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Sun Valley Forum to Explore Connection
Between Endangered Salmon, Energy Generation

by Tony Tekaroniake Evans
Idaho Mountain Express, June 2, 2022

Snake River salmon face gauntlet from hydropower dams

Shoshone-Paiute Tribal Councilman Thomas Arnold participated in a sacred ceremony and tribal teaching at Shoshone Falls, the natural uppermost limit of Snake River salmon. Idaho's wild salmon and steelhead are on the brink of extinction, including the Sawtooth sockeye, which travel 900 miles from the Pacific Ocean to spawn at the nearby headwaters of the Salmon River.

This endangered species has so far miraculously survived despite running a gauntlet of hydroelectric dams on the Columbia and Snake Rivers. But with climate change and invasive species exacerbating impacts on the resilient species, which is sacred and fundamental to Native American cultures in the region, many advocates are calling for removal of four dams on the lower Snake River to ensure salmon survival.

A panel discussion during the 7th Annual Sun Valley Forum on Wednesday, June 8, at 11:45 at the Argyros Performing Arts Center will address the connection between electricity generation and salmon recovery. The talk is titled "Constructing Resilient Energy Systems: Salmon and Electricity in the Pacific Northwest.

Mitch Cutter, salmon and steelhead associate for the Idaho Conservation League, will moderate the discussion. Speakers include Chantel Greene, CEO and founder of Xexus Greene Energy and a member of the Nez Perce Tribe; Jim Norton, energy consultant and project coordinator for Columbia Rediviva; and Russ Thurow, research fisheries scientist for the US Forest Service.

According to program notes, the hydroelectric dams that impede salmon migration are "increasingly irrelevant." A recent plan was promoted by Idaho Rep. Mike Simpson to remove dams from the lower Snake River. This panel's experts will discuss how to restore salmon to abundance and move the Northwest's energy system "into the 21st century" at the same time.

Cutter said salmon and steelhead are impacted by the Northwest's energy system's hydroelectric dams, which impound rivers into reservoirs, creating a gauntlet of obstacles that fish face as they migrate downstream and then back up.

"Climate change is affecting both salmon and energy," Cutter said. "Warmer water temperatures exacerbate the effects of these reservoirs on salmon, killing them in polluted waters filled with non-native species. River flows are also changing, so there's less water (and generation) in the late summer, when demand is highest."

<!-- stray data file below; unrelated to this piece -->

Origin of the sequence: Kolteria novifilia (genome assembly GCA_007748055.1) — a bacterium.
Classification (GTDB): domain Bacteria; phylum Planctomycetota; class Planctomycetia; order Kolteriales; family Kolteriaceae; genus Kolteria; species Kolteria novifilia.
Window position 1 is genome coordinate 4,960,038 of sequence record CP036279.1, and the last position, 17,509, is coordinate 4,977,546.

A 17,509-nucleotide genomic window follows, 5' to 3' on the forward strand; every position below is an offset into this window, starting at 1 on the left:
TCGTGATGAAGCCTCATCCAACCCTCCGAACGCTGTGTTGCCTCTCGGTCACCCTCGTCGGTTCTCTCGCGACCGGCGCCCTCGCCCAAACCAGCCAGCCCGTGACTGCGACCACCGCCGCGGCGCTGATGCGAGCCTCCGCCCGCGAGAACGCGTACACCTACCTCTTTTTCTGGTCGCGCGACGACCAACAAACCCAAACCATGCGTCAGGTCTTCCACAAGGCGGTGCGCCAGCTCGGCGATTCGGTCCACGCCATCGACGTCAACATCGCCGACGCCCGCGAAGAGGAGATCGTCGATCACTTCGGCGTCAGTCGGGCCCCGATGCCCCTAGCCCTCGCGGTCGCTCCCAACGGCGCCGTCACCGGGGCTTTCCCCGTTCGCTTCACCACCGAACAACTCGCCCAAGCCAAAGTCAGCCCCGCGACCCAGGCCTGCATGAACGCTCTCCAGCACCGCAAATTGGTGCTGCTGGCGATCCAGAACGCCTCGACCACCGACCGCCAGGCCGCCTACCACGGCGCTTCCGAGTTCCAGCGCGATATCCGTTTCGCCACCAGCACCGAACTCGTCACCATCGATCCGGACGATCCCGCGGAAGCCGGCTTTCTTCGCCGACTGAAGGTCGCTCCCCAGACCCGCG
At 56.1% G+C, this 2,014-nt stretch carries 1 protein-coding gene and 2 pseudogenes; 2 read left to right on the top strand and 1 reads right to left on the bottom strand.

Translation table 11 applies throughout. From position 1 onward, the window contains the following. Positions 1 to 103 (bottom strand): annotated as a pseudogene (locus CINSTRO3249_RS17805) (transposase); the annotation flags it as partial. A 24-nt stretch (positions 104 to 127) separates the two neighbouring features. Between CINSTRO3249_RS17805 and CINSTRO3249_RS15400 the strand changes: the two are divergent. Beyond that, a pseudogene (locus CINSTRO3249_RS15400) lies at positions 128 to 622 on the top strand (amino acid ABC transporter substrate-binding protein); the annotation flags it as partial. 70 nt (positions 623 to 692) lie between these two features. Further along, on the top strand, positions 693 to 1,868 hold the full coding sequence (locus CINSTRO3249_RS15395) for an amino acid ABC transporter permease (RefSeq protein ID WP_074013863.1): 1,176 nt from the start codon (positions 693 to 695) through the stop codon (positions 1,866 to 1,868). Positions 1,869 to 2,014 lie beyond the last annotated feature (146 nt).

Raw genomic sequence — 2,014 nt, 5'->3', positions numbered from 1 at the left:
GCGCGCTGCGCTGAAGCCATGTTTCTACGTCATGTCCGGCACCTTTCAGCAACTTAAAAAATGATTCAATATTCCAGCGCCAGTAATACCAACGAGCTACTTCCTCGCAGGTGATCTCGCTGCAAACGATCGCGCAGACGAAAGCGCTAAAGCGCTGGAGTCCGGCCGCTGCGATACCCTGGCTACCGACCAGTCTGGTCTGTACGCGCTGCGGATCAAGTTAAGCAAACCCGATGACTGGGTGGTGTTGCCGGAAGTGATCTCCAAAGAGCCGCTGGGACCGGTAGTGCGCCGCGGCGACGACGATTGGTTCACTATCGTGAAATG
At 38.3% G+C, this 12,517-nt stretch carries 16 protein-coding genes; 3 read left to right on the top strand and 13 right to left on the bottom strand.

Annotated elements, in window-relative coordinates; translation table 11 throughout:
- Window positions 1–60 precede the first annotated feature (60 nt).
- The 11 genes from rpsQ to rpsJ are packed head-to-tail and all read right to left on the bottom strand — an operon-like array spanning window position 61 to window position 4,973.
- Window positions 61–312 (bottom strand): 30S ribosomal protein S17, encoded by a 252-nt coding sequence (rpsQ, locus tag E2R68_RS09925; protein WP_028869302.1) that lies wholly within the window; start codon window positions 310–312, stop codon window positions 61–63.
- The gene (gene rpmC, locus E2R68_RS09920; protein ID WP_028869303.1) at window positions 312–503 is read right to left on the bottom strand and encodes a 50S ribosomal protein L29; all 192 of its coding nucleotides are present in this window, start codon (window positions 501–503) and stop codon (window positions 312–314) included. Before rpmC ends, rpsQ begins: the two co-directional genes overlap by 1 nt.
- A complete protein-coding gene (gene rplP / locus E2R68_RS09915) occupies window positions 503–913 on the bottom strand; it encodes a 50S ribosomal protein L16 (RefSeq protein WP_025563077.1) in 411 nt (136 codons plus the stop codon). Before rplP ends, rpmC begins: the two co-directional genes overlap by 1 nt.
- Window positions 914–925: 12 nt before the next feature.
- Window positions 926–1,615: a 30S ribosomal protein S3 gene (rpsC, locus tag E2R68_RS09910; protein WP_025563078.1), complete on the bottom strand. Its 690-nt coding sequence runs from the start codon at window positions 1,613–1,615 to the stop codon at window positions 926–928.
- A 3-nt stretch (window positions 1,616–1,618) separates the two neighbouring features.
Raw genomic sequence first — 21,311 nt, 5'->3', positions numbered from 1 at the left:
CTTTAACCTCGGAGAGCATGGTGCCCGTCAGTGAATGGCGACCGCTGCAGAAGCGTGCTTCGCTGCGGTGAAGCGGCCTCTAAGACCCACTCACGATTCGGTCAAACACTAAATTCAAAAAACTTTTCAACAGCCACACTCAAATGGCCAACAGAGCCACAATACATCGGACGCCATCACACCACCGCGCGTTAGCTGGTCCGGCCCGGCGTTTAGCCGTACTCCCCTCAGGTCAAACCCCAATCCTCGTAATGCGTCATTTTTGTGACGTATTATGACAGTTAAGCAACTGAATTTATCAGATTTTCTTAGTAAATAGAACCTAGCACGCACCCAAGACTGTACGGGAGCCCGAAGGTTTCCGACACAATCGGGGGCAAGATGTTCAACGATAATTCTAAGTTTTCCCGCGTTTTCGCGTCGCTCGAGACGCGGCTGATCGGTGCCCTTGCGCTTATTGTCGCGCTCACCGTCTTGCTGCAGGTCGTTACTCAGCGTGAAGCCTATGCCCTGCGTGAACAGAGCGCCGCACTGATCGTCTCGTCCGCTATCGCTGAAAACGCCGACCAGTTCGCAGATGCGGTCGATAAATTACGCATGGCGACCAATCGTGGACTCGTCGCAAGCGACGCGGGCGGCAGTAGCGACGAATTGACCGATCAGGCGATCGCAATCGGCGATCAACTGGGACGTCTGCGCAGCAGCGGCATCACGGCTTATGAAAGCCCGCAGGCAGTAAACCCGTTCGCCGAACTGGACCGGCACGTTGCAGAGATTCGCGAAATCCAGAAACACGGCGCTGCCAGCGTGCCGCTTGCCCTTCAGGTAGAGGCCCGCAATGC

Cutter said the lower Snake River dams stand out because of their significant role in pushing wild Snake River salmon toward extinction, and their minor role in the Northwest energy system.

"While other Columbia Basin fish populations are holding steady, Snake River salmon and steelhead are in decline," Cutter said. "The only difference for these fish is that they must pass eight dams, instead of 3 to 5, like other fish in the region. The dams produce only about 4% of the region's electricity, more than half of which is generated in the spring, when the region already has significant surplus energy."

The panel discussion will focus on this nexus, and how to move forward by building resilience in salmon populations and the regional energy system.

"The Snake River and its tributaries is a stronghold for salmon against the effects of climate change. Similarly, our energy system can become a stronghold through development of diversified, clean energy resources," Cutter said.

The Sun Valley Forum was founded in 2015 by the Sun Valley Institute for Resilience, established by Aimee Christensen to gather global leaders across industry and innovation, finance and government, advocacy and the arts, to share strategies and spark connections to accelerate resilience regionally and around the world.

Tony Tekaroniake Evans
Sun Valley Forum to Explore Connection
Between Endangered Salmon, Energy Generation

Idaho Mountain Express, June 2, 2022

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